That just about wraps up this month's Self Publishing Spotlight. A huge thanks to Kathy for participating, I can't wait to read the next books in the series. I highly recommend treating your Kindle to The Raven Girl, and when it's only a couple of £s/$s there's no reason not to really. You can download it from Amazon:

UK      US

Or if you prefer a paperback version you can get one at CreateSpace or Amazon. If you do read it, make sure you check back to tell everyone what you thought!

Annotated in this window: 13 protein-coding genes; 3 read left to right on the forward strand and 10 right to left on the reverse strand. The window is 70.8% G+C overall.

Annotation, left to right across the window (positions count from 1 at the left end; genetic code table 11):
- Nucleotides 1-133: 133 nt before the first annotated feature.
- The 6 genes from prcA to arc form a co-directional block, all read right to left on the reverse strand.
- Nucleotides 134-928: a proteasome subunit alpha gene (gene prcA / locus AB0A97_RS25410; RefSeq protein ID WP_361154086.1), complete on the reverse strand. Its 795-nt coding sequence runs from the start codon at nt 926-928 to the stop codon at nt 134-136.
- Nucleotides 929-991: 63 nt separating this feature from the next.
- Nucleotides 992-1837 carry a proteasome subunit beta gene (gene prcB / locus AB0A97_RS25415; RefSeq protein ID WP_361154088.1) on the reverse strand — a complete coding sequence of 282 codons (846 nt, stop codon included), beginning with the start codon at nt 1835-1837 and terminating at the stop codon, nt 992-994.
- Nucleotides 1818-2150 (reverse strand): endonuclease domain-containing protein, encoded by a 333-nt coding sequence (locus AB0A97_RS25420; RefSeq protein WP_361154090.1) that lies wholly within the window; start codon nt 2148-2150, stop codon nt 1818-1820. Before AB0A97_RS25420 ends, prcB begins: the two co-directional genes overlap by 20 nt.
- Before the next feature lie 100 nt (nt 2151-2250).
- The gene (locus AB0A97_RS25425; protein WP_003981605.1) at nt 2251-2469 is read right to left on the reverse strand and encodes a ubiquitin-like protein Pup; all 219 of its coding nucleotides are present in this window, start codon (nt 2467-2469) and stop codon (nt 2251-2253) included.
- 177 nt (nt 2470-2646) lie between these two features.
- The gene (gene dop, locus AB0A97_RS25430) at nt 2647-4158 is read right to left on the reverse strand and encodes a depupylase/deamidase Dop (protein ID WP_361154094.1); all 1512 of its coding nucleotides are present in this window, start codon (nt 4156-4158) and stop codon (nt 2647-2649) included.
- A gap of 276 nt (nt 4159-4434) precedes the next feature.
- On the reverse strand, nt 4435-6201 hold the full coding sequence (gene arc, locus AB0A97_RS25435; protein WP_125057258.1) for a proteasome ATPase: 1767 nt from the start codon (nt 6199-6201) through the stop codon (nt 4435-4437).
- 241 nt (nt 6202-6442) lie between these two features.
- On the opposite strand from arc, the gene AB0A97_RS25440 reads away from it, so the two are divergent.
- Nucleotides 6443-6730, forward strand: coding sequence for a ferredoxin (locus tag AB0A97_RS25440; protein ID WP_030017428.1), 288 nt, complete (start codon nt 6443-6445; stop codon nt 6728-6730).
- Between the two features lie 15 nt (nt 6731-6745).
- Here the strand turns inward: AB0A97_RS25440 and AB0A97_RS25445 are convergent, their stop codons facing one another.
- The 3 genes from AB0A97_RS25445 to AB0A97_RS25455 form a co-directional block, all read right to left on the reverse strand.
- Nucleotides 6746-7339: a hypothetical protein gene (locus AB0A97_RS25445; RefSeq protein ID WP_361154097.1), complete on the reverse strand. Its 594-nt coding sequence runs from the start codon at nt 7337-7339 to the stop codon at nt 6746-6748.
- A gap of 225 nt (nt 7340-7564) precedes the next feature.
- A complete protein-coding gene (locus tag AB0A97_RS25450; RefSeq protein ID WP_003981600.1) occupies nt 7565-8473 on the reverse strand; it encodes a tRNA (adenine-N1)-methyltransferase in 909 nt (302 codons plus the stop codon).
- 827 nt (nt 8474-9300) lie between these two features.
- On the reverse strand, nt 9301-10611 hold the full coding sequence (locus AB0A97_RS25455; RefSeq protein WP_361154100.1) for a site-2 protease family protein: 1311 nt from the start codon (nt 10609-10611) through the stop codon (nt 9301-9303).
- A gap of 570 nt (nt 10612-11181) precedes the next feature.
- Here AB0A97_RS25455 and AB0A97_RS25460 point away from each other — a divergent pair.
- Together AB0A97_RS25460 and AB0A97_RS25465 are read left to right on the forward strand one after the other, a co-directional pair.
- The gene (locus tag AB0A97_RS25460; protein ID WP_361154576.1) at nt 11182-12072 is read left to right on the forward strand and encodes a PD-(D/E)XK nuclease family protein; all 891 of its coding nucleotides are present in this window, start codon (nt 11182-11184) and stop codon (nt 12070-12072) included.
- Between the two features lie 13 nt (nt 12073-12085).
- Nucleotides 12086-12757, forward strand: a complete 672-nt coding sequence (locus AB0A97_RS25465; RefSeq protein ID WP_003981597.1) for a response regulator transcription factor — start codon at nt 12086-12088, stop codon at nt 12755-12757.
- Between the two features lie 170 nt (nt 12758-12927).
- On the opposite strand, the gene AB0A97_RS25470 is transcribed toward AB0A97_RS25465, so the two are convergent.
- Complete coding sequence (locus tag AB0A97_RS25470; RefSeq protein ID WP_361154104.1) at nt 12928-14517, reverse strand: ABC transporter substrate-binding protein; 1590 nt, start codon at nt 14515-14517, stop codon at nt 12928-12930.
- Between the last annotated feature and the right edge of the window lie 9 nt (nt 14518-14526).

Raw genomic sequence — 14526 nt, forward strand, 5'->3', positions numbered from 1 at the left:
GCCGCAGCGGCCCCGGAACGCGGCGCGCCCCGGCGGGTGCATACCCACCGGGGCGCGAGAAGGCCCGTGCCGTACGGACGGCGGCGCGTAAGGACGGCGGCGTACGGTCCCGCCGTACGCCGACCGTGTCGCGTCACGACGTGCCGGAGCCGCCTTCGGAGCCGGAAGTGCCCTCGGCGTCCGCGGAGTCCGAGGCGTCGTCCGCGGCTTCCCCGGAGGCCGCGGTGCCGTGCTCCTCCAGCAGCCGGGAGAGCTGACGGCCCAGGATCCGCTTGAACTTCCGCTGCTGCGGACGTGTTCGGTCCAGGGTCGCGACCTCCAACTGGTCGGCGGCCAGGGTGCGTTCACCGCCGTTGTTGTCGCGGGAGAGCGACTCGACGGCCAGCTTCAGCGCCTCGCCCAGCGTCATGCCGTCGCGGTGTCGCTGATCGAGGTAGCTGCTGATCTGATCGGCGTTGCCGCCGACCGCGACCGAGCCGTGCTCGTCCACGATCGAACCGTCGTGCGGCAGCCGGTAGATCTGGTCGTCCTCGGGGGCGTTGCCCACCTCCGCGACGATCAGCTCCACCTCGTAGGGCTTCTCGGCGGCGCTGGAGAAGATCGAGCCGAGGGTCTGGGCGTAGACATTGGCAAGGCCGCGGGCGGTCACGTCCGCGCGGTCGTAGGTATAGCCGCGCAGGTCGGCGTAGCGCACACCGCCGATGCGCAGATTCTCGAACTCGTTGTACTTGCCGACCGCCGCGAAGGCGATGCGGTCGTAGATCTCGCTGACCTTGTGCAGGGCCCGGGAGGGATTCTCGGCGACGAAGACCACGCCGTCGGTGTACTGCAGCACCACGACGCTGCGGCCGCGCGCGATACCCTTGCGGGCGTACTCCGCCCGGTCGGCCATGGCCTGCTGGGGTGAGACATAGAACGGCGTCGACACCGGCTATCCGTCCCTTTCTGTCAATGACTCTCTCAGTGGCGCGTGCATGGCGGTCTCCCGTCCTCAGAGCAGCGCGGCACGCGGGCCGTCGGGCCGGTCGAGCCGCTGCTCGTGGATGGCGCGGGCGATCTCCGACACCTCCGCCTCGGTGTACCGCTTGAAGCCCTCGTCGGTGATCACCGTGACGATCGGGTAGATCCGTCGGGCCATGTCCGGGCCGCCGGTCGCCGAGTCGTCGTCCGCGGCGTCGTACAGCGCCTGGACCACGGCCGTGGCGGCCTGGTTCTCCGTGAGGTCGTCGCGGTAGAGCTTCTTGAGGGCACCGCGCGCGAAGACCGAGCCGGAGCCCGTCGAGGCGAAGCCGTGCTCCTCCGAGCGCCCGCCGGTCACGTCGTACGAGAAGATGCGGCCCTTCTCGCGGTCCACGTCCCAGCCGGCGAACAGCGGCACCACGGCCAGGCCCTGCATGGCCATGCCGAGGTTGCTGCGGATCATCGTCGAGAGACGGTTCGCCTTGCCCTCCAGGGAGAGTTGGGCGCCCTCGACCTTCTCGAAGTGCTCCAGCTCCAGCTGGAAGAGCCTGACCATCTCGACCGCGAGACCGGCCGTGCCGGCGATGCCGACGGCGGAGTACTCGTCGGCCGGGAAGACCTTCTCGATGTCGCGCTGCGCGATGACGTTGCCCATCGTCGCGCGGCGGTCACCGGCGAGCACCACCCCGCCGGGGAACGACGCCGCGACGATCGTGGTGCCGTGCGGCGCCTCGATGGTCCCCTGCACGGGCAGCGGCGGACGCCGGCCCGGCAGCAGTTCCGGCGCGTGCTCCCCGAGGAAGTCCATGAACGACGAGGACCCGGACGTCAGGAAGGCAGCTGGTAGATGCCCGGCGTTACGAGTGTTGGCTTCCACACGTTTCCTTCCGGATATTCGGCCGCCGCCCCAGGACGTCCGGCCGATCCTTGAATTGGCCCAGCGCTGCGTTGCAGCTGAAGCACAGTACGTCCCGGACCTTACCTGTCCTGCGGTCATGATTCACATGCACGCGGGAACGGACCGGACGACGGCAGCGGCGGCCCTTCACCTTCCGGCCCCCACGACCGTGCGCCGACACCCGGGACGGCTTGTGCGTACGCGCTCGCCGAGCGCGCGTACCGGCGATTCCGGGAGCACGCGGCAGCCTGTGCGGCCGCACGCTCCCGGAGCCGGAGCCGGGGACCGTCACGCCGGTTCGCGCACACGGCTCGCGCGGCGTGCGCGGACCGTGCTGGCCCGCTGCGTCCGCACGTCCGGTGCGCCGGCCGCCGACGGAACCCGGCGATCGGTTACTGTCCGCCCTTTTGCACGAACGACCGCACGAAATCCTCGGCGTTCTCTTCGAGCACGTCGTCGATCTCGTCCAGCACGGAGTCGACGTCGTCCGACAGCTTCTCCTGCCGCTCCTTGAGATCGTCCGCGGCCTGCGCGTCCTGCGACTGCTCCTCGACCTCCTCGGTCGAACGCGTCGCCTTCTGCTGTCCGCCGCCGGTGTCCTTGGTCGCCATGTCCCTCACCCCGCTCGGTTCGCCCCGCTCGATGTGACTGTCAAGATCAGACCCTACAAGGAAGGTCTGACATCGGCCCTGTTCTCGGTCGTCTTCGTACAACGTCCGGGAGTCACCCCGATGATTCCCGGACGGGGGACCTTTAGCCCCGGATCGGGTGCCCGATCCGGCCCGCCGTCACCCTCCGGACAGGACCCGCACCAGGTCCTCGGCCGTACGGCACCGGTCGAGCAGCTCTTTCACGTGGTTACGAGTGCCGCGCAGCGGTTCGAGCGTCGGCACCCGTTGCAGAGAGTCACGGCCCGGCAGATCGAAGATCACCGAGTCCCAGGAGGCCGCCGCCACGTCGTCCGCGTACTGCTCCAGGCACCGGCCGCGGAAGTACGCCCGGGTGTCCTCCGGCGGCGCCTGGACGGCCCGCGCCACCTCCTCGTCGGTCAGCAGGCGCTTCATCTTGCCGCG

More information on The Foreigners' Saga and getting your hands on a copy at Kathy's website: www.inisghall.com 

To find out more about the Self Publishing Spotlight feature or to submit a book, click here. I'm especially interested to hear from authors planning to publish in the new year.